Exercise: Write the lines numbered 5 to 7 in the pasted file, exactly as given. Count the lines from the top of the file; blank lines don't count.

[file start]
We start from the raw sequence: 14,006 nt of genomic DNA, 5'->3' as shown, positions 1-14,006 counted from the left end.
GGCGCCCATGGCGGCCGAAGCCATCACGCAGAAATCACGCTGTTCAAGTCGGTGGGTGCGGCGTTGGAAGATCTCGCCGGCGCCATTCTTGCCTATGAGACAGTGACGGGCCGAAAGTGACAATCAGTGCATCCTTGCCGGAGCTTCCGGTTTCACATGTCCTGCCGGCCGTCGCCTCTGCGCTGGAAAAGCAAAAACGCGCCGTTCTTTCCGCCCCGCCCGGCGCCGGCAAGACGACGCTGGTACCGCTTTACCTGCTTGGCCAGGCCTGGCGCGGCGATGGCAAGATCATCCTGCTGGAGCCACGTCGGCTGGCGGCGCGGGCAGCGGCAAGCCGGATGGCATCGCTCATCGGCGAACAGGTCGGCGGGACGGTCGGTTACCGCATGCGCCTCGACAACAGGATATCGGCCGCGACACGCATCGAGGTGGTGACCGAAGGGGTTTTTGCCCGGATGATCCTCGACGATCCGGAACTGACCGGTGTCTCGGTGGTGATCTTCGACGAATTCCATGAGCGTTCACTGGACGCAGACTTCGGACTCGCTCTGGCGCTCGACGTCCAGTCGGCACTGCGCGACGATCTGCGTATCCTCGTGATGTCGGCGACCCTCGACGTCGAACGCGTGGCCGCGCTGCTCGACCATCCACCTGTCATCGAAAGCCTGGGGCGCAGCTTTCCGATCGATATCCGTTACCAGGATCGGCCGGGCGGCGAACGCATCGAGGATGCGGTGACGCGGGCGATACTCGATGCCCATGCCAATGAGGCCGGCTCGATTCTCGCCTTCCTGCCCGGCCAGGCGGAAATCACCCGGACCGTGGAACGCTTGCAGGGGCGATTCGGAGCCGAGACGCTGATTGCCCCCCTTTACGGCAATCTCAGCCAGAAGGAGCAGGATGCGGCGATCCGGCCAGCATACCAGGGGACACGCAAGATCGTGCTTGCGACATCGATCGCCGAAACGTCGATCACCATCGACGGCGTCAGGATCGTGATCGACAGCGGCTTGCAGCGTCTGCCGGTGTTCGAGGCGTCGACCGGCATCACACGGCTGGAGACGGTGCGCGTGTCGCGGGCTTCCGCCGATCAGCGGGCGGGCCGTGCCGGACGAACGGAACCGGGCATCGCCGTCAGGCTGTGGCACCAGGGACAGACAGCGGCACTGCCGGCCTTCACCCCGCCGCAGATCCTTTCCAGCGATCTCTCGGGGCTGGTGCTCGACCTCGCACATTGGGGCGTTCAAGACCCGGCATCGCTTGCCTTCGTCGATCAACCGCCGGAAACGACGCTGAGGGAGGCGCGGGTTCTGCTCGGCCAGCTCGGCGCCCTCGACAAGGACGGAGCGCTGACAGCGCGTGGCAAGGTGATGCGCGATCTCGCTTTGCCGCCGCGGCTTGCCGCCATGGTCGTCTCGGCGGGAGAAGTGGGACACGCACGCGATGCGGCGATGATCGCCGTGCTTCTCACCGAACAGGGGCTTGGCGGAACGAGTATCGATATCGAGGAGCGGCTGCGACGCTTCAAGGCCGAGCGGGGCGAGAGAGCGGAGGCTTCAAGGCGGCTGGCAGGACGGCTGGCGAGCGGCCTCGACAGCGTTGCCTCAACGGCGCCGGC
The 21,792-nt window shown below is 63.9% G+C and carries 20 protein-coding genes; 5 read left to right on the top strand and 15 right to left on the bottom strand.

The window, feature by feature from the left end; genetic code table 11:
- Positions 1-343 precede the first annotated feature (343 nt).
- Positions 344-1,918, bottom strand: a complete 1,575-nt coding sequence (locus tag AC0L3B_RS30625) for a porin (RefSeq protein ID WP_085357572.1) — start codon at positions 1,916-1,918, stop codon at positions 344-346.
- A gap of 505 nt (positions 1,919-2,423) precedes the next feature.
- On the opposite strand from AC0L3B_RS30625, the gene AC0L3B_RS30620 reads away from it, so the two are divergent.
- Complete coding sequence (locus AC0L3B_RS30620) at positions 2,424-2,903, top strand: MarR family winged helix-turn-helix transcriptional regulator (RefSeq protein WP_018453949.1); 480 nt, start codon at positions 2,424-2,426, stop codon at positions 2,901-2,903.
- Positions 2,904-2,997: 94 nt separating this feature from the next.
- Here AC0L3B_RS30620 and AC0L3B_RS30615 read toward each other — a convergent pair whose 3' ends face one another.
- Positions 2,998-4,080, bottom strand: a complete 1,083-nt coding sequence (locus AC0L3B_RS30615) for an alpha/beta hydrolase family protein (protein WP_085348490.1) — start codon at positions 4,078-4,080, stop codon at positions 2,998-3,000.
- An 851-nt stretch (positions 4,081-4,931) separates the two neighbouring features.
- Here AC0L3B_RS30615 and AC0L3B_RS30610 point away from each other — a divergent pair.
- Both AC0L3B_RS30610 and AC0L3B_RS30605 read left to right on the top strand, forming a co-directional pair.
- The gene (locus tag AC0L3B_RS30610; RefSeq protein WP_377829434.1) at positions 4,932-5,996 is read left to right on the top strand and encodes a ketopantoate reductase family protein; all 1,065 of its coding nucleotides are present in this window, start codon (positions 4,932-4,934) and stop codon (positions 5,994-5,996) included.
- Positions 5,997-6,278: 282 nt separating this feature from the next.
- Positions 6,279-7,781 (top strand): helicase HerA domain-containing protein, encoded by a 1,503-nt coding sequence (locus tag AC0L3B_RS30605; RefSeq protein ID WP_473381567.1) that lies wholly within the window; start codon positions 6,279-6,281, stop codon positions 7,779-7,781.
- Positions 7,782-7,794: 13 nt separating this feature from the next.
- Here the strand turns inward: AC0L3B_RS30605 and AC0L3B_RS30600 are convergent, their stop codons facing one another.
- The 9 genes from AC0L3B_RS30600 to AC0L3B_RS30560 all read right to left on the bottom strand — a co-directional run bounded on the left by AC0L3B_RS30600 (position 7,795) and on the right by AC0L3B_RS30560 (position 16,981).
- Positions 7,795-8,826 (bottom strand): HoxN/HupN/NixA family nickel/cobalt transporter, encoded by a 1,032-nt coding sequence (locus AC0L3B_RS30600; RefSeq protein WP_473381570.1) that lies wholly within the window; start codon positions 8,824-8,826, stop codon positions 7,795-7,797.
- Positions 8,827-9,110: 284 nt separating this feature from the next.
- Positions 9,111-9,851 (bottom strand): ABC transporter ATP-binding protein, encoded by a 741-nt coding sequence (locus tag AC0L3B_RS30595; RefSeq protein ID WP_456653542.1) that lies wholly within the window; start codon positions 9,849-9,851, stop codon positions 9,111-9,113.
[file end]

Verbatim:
- Positions 1-343 precede the first annotated feature (343 nt).
- Positions 344-1,918, bottom strand: a complete 1,575-nt coding sequence (locus tag AC0L3B_RS30625) for a porin (RefSeq protein ID WP_085357572.1) — start codon at positions 1,916-1,918, stop codon at positions 344-346.
- A gap of 505 nt (positions 1,919-2,423) precedes the next feature.